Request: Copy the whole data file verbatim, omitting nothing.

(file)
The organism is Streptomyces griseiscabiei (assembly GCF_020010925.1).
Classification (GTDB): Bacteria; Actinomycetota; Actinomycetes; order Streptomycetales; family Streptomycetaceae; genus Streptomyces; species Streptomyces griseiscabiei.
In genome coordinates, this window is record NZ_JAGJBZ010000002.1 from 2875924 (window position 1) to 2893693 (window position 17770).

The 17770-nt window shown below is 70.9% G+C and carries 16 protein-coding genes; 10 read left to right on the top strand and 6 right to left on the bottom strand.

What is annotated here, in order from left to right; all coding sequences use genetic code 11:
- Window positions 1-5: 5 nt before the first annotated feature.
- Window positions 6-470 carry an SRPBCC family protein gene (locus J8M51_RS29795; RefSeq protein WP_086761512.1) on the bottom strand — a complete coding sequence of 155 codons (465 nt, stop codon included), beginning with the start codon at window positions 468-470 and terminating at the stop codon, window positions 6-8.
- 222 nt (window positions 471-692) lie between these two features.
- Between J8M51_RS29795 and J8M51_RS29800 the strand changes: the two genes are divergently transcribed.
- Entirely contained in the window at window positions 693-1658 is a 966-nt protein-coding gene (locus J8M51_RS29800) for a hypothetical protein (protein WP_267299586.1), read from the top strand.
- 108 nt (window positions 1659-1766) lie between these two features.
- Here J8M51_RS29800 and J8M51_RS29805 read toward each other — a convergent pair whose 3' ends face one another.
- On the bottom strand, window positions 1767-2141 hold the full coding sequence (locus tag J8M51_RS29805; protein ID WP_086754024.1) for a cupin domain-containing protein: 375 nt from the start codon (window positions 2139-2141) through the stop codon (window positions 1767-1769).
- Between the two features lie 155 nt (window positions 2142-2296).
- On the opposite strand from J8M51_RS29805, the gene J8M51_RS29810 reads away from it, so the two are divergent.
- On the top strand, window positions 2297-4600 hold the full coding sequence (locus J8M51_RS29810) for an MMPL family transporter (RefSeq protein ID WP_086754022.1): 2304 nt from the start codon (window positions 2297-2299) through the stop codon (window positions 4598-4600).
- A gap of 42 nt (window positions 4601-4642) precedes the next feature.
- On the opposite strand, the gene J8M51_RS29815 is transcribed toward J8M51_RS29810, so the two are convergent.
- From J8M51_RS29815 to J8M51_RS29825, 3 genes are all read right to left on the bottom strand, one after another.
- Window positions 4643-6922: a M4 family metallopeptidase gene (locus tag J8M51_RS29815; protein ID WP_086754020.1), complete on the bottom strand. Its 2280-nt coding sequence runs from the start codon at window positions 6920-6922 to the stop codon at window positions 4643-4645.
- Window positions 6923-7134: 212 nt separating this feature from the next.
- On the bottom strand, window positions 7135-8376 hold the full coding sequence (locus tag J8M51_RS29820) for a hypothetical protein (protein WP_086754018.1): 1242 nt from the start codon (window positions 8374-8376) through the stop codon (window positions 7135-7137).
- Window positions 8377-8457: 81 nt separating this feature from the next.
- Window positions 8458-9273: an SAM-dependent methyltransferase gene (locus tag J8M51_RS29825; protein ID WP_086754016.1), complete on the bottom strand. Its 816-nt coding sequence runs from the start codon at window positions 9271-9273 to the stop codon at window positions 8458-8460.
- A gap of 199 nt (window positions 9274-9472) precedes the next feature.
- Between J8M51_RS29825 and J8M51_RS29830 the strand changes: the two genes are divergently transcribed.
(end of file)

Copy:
The organism is Streptomyces griseiscabiei (assembly GCF_020010925.1).
Classification (GTDB): Bacteria; Actinomycetota; Actinomycetes; order Streptomycetales; family Streptomycetaceae; genus Streptomyces; species Streptomyces griseiscabiei.
In genome coordinates, this window is record NZ_JAGJBZ010000002.1 from 2875924 (window position 1) to 2893693 (window position 17770).

The 17770-nt window shown below is 70.9% G+C and carries 16 protein-coding genes; 10 read left to right on the top strand and 6 right to left on the bottom strand.

What is annotated here, in order from left to right; all coding sequences use genetic code 11:
- Window positions 1-5: 5 nt before the first annotated feature.
- Window positions 6-470 carry an SRPBCC family protein gene (locus J8M51_RS29795; RefSeq protein WP_086761512.1) on the bottom strand — a complete coding sequence of 155 codons (465 nt, stop codon included), beginning with the start codon at window positions 468-470 and terminating at the stop codon, window positions 6-8.
- 222 nt (window positions 471-692) lie between these two features.
- Between J8M51_RS29795 and J8M51_RS29800 the strand changes: the two genes are divergently transcribed.
- Entirely contained in the window at window positions 693-1658 is a 966-nt protein-coding gene (locus J8M51_RS29800) for a hypothetical protein (protein WP_267299586.1), read from the top strand.
- 108 nt (window positions 1659-1766) lie between these two features.
- Here J8M51_RS29800 and J8M51_RS29805 read toward each other — a convergent pair whose 3' ends face one another.
- On the bottom strand, window positions 1767-2141 hold the full coding sequence (locus tag J8M51_RS29805; protein ID WP_086754024.1) for a cupin domain-containing protein: 375 nt from the start codon (window positions 2139-2141) through the stop codon (window positions 1767-1769).
- Between the two features lie 155 nt (window positions 2142-2296).
- On the opposite strand from J8M51_RS29805, the gene J8M51_RS29810 reads away from it, so the two are divergent.
- On the top strand, window positions 2297-4600 hold the full coding sequence (locus J8M51_RS29810) for an MMPL family transporter (RefSeq protein ID WP_086754022.1): 2304 nt from the start codon (window positions 2297-2299) through the stop codon (window positions 4598-4600).
- A gap of 42 nt (window positions 4601-4642) precedes the next feature.
- On the opposite strand, the gene J8M51_RS29815 is transcribed toward J8M51_RS29810, so the two are convergent.
- From J8M51_RS29815 to J8M51_RS29825, 3 genes are all read right to left on the bottom strand, one after another.
- Window positions 4643-6922: a M4 family metallopeptidase gene (locus tag J8M51_RS29815; protein ID WP_086754020.1), complete on the bottom strand. Its 2280-nt coding sequence runs from the start codon at window positions 6920-6922 to the stop codon at window positions 4643-4645.
- Window positions 6923-7134: 212 nt separating this feature from the next.
- On the bottom strand, window positions 7135-8376 hold the full coding sequence (locus tag J8M51_RS29820) for a hypothetical protein (protein WP_086754018.1): 1242 nt from the start codon (window positions 8374-8376) through the stop codon (window positions 7135-7137).
- Window positions 8377-8457: 81 nt separating this feature from the next.
- Window positions 8458-9273: an SAM-dependent methyltransferase gene (locus tag J8M51_RS29825; protein ID WP_086754016.1), complete on the bottom strand. Its 816-nt coding sequence runs from the start codon at window positions 9271-9273 to the stop codon at window positions 8458-8460.
- A gap of 199 nt (window positions 9274-9472) precedes the next feature.
- Between J8M51_RS29825 and J8M51_RS29830 the strand changes: the two genes are divergently transcribed.